The initiative “will enable objective and open research on issues related to the conduct of the Vatican and the Holocaust," many say.
A host of confidential, World-War-II-era archives will be released from the Vatican in 2020, Pope Francis announced Monday in a push for further transparency in the Catholic Church and of previous administrations during the Holocaust.
"I decided that the opening of the Vatican Archives for the pontificate of Pius XII would take place on March 2, 2020," the pope said.
“The Church is not afraid of history. On the contrary, she loves it, and desires to love it more and better, as God loves it,” he said, noting that it’s important that the world knows the works of the church during “one of the saddest and darkest times of the 20th century."
Jerusalem’s World Holocaust Remembrance Center commended the pontiff’s decision, voicing their hopes that researchers will have full access to the archive’s documents. The initiative “will enable objective and open research as well as comprehensive discourse on issues related to the conduct of the Vatican in particular, and the Catholic Church in general, during the Holocaust," spokesman Yad Vashem said.
Twenty years worth of letters, cables, and speeches from 1939 to 1958 will provide insight into the Catholic Church’s role during World War II.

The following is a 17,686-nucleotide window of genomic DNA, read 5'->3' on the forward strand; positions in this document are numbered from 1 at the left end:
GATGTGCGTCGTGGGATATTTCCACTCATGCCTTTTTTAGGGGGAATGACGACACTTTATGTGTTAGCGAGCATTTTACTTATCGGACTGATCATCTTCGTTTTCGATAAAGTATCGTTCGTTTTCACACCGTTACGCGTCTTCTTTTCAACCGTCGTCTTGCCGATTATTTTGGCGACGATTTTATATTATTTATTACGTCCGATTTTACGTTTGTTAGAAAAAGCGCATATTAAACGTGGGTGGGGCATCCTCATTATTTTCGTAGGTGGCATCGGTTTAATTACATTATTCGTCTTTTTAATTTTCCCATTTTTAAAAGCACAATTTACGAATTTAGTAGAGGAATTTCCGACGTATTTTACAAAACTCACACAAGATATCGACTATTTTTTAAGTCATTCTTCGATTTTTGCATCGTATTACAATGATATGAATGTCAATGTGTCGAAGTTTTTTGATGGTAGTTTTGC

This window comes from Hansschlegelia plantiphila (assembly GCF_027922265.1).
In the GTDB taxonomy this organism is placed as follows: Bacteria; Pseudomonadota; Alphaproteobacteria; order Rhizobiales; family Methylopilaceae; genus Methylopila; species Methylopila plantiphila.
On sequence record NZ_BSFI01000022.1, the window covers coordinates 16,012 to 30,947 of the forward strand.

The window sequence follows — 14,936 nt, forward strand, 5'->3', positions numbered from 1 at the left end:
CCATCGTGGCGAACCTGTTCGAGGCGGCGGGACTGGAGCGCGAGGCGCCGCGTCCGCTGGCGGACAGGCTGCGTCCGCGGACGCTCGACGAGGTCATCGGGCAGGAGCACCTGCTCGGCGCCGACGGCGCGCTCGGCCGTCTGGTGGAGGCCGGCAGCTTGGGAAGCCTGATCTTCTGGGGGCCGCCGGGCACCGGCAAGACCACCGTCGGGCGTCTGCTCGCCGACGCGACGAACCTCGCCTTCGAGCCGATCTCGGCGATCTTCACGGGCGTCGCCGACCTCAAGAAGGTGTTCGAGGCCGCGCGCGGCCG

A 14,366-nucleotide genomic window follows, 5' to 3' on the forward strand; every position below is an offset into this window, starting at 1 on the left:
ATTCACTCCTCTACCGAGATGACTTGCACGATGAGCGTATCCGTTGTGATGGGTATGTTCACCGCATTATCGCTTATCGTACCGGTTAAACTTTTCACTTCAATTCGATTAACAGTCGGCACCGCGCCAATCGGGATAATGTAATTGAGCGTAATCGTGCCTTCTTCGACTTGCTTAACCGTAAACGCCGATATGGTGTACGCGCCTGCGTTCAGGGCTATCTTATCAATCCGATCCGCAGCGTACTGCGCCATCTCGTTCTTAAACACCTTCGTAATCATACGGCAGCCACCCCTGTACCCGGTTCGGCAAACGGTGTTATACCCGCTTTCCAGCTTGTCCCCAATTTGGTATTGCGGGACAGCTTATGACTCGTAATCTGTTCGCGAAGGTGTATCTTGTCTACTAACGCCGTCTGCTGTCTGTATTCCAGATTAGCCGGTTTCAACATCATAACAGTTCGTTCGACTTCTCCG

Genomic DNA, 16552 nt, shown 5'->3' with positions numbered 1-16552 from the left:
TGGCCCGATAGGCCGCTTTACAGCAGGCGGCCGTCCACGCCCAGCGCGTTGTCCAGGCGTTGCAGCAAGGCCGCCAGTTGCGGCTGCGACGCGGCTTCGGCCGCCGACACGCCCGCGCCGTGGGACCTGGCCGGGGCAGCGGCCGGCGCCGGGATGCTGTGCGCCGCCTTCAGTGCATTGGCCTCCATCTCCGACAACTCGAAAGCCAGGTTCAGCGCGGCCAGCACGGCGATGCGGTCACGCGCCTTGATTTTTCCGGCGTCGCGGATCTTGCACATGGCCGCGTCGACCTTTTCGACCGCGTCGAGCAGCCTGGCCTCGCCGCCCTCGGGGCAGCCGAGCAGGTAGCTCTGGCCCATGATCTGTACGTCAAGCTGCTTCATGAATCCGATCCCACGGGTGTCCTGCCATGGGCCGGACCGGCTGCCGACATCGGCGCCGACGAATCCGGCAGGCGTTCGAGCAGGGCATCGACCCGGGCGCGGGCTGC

"I am sure that the serious and objective historical research will know how to evaluate it in the right light,” Francis said.
Pope Pius XII has been largely criticized and investigated for the allegedly passive role displayed as Jews were being evacuated from Rome’s ghettos to concentration camps across the country.
However, Francis said these allegations were both “prejudice and exaggerated” and completely disregard Pius XII’s efforts executed clandestinely during the rise of fascism in Italy and Germany and are illustrated more clearly in the archives.
"In the sad, no terrible, scenario before the war, during its tragic unfolding as well as afterward, the great figure of Pius XII stands out," Pagano said.
"He was superficially criticized and judged for some aspects of his pontificate and now, thanks to the opening faithfully desired by Pope Francis, I think historians who know how to investigate, without prejudice, but with the help of new documents, can find its richness and realistic importance."
Prefect of the Secret Archives, Bishop Sergio Pagano, told reporters that Vatican personnel have been commissioned to gather the documents from various offices the Secret Archives, the Secretariat of State, and the Congregation for the Doctrine of the Faith.